Hydration status and total body water (TBW) in humans may vary in special populations such as athletes and age groups. This variability may lead to inaccurate body composition measurements using conventional models that assume normal hydration. In this study, we investigate how to isolate hydration status from lean mass measures in multiple methods of body composition. We will also focus on how to account for factors such as skin temperature, skin moisture, differences of intracellular water (ICW) and extracellular water ECW), and skin pad placements.
The combination of the four major compartments of the body (lean mass, fat mass, bone, and water) is most accurately represented by the gold standard of measuring the human body’s composition. The combination of these tests creates what is called the four-compartment model (4CM). Body composition and hydration status can be measured by various technologies like dual-energy x-ray absorptiometry (DXA), air displacement plethysmography (BodPod), underwater weighing (UWW), bioelectrical impedance spectroscopy (BIS), bioelectrical impedance analysis (BIA), deuterium dilution analysis (DDT), 3-Dimensional Optical scans or predicted via anthropometry and skinfold techniques.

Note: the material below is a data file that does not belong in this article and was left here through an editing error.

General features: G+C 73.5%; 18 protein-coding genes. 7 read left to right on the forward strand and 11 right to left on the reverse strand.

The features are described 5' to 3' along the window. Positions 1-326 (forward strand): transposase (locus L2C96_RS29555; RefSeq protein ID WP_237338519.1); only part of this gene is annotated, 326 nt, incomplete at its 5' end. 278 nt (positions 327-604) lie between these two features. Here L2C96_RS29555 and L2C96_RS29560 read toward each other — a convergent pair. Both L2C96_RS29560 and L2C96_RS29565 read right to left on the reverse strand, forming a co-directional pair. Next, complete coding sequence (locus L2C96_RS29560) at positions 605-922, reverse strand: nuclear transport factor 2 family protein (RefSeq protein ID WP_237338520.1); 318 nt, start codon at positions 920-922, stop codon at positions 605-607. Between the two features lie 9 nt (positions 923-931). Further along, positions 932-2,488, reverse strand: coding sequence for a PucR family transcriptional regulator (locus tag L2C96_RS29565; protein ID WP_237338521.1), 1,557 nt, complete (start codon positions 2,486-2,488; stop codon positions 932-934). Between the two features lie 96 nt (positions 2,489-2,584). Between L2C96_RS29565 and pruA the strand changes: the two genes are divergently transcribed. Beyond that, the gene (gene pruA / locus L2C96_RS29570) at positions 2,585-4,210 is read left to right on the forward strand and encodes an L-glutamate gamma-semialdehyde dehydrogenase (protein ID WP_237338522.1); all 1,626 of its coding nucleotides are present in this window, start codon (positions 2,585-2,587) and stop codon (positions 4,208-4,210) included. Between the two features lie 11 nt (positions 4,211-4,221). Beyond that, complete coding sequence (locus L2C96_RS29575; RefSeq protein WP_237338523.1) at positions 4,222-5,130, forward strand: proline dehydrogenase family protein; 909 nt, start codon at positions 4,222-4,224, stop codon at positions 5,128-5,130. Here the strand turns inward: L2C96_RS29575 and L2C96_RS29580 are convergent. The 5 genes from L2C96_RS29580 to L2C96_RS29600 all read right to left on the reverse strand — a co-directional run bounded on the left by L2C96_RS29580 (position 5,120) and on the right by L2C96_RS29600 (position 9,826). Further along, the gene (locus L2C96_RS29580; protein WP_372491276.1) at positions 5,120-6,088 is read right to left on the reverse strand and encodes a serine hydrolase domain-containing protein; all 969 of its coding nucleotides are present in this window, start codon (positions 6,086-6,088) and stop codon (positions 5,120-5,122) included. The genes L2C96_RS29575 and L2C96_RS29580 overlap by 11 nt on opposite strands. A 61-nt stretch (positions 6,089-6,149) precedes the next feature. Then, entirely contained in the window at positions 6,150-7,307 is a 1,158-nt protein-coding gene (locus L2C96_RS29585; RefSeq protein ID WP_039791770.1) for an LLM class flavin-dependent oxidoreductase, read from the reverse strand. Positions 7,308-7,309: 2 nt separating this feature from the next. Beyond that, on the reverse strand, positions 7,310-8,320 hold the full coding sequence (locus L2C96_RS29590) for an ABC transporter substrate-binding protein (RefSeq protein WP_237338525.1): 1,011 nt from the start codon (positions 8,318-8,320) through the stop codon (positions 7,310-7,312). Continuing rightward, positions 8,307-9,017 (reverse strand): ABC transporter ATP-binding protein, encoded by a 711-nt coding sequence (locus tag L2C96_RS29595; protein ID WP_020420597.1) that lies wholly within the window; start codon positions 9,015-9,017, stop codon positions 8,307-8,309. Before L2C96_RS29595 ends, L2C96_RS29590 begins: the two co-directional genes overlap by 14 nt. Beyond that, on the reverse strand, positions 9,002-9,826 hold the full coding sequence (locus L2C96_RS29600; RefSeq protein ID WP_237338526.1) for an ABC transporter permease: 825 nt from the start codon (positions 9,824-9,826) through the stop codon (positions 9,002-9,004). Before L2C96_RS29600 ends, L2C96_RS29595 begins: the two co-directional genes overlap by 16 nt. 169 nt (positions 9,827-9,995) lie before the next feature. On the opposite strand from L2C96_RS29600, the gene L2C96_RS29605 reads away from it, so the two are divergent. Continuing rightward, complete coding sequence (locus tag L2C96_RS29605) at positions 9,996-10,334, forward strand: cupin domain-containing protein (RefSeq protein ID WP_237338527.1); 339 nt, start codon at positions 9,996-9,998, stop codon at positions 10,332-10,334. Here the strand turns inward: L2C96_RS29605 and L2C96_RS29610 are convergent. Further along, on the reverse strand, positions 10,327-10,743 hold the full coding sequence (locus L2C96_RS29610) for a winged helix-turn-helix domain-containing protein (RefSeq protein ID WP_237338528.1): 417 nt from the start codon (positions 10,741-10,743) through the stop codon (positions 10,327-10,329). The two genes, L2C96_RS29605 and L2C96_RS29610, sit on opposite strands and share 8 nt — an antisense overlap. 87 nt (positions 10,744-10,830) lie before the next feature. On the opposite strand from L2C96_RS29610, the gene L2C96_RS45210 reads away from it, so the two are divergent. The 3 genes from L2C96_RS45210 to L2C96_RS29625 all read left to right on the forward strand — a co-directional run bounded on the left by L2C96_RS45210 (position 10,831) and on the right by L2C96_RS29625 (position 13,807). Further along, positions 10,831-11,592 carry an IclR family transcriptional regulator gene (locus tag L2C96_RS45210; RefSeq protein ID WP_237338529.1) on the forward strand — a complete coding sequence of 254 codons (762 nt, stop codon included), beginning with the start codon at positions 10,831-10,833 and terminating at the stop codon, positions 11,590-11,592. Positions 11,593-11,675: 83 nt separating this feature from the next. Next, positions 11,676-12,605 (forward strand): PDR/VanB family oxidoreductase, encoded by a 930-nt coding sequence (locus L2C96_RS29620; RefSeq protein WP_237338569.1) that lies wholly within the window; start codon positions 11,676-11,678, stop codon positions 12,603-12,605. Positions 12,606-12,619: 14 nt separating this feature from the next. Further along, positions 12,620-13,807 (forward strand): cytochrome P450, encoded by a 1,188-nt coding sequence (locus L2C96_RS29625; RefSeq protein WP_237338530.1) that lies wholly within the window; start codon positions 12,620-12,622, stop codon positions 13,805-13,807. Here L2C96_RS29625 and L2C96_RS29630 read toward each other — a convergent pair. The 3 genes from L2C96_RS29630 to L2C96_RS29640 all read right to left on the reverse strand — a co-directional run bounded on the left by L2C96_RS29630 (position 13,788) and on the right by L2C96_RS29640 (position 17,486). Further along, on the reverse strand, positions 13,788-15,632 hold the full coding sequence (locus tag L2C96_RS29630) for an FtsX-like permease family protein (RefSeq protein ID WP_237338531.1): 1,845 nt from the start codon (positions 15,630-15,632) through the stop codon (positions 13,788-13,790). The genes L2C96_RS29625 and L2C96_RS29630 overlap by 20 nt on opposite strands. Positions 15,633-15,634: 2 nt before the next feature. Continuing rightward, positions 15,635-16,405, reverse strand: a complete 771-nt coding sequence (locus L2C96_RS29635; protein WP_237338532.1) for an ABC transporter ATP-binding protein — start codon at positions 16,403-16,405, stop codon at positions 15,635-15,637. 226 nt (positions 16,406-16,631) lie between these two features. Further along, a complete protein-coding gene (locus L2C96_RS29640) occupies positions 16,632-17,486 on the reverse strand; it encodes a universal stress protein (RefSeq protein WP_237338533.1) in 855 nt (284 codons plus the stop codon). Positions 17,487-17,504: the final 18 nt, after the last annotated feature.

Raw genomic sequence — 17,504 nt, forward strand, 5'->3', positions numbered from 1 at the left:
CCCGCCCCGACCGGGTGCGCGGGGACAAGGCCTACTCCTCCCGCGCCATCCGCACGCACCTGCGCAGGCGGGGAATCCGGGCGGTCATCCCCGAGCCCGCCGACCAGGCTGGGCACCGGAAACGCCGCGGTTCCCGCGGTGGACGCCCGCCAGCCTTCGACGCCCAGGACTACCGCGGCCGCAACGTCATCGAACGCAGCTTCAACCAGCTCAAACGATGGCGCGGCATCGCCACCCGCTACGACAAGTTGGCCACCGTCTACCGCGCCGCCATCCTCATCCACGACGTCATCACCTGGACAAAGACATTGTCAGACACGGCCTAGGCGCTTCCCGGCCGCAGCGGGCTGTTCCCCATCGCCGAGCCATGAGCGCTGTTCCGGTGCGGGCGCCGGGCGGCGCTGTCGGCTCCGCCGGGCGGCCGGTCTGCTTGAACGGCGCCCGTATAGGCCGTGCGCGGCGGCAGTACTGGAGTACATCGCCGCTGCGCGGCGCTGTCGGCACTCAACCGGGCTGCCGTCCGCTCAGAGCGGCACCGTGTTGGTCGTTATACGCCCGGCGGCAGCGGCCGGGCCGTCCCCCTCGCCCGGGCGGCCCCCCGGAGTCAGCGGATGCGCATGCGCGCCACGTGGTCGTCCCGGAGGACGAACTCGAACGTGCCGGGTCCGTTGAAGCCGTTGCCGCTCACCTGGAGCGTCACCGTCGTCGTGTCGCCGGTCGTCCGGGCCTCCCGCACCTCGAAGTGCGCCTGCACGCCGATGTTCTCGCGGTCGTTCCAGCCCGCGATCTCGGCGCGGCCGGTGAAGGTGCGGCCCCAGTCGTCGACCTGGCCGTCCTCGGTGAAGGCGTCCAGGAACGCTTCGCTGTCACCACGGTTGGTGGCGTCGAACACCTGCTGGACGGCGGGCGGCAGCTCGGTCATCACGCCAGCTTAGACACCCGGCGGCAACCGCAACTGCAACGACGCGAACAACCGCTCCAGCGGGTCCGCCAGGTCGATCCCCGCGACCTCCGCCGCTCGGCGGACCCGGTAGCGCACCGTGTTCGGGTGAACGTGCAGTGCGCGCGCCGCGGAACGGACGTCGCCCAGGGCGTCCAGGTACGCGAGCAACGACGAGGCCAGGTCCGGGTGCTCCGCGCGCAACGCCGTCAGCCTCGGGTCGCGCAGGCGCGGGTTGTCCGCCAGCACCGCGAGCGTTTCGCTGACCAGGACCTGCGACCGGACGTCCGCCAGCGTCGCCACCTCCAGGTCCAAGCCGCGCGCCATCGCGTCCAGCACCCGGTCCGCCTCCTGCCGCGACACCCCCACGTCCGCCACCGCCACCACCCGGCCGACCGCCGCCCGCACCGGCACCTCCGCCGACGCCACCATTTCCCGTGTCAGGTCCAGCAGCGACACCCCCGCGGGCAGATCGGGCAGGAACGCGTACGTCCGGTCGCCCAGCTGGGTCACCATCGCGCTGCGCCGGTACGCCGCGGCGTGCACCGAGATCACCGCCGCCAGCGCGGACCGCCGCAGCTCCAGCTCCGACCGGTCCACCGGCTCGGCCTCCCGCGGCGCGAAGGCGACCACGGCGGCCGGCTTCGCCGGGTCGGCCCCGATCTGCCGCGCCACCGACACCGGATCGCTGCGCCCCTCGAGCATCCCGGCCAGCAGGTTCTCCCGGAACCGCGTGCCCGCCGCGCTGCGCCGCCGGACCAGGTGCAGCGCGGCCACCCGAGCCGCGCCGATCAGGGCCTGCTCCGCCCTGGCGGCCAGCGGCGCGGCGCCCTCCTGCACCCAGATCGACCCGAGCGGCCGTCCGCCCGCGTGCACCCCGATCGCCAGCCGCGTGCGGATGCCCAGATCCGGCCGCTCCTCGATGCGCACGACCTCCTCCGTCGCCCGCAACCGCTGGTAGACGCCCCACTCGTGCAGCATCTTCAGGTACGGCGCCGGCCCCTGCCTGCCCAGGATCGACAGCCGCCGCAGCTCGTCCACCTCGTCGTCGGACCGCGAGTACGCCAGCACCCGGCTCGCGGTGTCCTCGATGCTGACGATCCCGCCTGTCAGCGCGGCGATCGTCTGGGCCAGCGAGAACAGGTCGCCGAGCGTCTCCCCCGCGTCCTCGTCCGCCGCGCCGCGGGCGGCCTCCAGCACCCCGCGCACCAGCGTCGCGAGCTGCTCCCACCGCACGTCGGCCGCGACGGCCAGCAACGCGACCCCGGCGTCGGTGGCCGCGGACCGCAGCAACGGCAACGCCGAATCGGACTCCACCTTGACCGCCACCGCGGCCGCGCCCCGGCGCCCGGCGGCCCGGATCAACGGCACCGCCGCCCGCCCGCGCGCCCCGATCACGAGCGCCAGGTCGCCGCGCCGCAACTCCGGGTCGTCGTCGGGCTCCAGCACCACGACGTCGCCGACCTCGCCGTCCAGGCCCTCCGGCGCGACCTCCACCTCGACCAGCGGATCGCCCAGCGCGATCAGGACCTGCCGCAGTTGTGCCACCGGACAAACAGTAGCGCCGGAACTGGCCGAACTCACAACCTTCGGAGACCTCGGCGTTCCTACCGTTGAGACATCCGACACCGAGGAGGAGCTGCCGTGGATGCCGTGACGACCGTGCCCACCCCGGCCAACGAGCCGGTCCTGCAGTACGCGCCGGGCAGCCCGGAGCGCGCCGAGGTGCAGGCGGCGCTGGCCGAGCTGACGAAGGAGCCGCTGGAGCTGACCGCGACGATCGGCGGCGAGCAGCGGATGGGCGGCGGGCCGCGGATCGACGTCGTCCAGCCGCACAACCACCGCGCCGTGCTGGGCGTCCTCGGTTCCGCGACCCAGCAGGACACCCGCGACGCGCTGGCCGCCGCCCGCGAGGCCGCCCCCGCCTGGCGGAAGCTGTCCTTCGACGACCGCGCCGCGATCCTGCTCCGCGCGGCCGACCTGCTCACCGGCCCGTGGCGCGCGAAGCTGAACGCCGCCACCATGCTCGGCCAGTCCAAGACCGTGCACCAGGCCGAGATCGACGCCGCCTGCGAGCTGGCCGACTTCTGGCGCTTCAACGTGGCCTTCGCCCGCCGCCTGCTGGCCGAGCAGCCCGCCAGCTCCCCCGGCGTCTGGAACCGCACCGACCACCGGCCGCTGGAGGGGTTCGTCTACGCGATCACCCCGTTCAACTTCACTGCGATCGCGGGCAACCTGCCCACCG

It has been demonstrated in previous research that the variance associated with skin temperature, moisture, and placement of the electrode pads can overpredict an individual’s TBW and underpredict and individual’s fat mass. Further research by Nickerson et al. suggests that skin hydration and temperature status varies and may affect body composition measurements if not accounted for.
In this study, we will attempt to create a correction factor within these possible skin hydration and temperature variations to create a more accurate method for the four-compartment model.